Plaintiff Exide Corporation ("Exide"), a Delaware corporation with its principal place of business in Pennsylvania, manufactured and sold automotive and golf car batteries to Electro from 1978 until 1983. Electro, a wholesale distributor and retail seller, sold 99% of these batteries in the Florida area and none in Pennsylvania.
Exide's batteries were sold with express warranties; Exide granted Electro a 5% warranty allowance to cover servicing warranty claims of Electro's customers purchasing Exide batteries. In 1982, Electro complained that its expenses in servicing warranty claims exceeded 5% of sales and the two companies entered into a settlement agreement regarding automotive batteries. Subsequently, Electro complained that its warranty claims continued to mount and alleged that Exide committed fraud by misrepresenting the quality of particular automotive batteries. On December 2, 1983, Exide filed suit in the Eastern District of Pennsylvania seeking payment for certain batteries sold and delivered as well as a declaratory judgment barring Electro from asserting a claim against Exide for the batteries that were the subject of the 1982 settlement agreement. Four days later, Electro commenced an action in Manatee County, Florida, against Exide, INCO Ltd., and INCO Electro Energy Corporation that alleged, inter alia, breach of contract and fraud. On petition of Exide, that case was removed to the United States District Court for the Middle District of Florida.
Electro's motion to dismiss the Pennsylvania case for lack of in personam jurisdiction was denied on January 31, 1984. A motion to transfer under § 1404(a) remained pending. This court also enjoined Electro from proceeding in the Florida case, but permitted discovery of matters relevant to both cases to continue in order to avoid delay in resolving the underlying dispute. Pending here is Exide's complaint: Count I demands payment for golf car batteries; Count II requests a declaratory judgment validating the agreement settling warranty claims; and Count III claims amounts owing under certain invoices for batteries sold and delivered. See Order dated May 15, 1984. Electro's amended counterclaim alleges contractual claims in Counts II, III and VI, tort claims in Counts I, VII, and VIII, and fraud and false advertising in Counts IV and V; Count IX was dismissed on motion of the plaintiff.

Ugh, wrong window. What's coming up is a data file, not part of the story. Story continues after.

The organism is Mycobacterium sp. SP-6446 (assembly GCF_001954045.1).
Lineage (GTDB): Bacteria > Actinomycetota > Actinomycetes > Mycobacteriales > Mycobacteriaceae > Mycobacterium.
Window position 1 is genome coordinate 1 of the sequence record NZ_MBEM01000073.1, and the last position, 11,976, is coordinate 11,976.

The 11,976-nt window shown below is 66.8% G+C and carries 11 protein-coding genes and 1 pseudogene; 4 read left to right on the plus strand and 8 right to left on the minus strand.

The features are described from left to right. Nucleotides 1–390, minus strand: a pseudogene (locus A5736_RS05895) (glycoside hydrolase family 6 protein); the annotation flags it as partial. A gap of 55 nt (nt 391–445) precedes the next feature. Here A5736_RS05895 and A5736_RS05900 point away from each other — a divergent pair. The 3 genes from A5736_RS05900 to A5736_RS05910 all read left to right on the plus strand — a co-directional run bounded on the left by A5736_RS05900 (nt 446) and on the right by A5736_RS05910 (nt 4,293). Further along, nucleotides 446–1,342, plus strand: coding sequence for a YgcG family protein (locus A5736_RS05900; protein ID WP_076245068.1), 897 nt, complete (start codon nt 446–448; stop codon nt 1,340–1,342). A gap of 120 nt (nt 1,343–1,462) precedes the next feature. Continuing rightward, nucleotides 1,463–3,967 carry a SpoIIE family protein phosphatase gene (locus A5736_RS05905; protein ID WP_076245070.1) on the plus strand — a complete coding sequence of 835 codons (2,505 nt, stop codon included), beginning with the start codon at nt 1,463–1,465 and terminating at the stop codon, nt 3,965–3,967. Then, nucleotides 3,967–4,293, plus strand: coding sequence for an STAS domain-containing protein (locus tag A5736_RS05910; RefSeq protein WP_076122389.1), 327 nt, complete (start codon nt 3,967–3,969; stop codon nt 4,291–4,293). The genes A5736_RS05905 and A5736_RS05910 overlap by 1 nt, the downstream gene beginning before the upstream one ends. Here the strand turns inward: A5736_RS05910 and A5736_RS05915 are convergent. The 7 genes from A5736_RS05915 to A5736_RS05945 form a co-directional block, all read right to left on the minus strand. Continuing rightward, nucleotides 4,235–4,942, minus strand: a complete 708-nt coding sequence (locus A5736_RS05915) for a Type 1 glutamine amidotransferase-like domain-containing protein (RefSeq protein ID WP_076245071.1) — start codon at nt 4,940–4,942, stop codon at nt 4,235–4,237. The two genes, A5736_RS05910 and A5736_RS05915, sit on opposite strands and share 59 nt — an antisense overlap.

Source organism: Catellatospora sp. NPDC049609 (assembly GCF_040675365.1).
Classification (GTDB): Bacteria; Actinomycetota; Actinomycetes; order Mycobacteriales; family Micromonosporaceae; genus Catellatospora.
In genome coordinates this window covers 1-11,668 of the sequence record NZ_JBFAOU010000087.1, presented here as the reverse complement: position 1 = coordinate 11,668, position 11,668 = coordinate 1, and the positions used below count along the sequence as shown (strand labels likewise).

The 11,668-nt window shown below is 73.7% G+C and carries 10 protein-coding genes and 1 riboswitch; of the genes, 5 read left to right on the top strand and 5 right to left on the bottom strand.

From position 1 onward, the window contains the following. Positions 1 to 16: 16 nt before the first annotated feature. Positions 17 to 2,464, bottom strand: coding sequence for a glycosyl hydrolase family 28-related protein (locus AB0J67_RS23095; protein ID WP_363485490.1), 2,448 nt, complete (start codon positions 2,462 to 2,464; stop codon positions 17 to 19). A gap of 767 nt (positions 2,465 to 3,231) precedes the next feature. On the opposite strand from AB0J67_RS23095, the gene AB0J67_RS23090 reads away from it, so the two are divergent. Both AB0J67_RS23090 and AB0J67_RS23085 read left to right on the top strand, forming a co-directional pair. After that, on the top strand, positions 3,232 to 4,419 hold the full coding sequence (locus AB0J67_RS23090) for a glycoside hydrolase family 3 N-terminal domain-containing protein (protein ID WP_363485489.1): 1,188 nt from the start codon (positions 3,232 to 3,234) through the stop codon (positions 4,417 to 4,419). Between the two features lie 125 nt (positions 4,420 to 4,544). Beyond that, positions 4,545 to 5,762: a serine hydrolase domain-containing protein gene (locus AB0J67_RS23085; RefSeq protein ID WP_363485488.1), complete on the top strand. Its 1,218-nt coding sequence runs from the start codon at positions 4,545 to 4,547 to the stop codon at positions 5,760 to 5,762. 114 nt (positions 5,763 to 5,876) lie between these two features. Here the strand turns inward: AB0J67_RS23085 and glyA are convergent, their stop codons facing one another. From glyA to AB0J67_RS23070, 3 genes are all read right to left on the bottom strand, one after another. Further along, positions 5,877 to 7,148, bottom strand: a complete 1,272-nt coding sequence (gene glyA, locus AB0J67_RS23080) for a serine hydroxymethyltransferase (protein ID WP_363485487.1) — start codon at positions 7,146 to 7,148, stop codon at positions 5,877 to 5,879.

Under 28 U.S.C. § 1404(a), "for the convenience of parties and witnesses, in the interest of justice, a district court may transfer any civil action to any other district or division where it might have been brought." Exide has a Florida regional office and extensive Florida contacts so it is clear there is jurisdiction over Exide and venue in Florida.
Motions to transfer are determined by consideration of the same factors relevant to a determination of a forum non conveniens motion. Norwood v. Kirkpatrick, 349 U.S. 29, 75 S. Ct. 544, 99 L. Ed. 789 (1955). They are:
1. relative ease of access to sources of proof;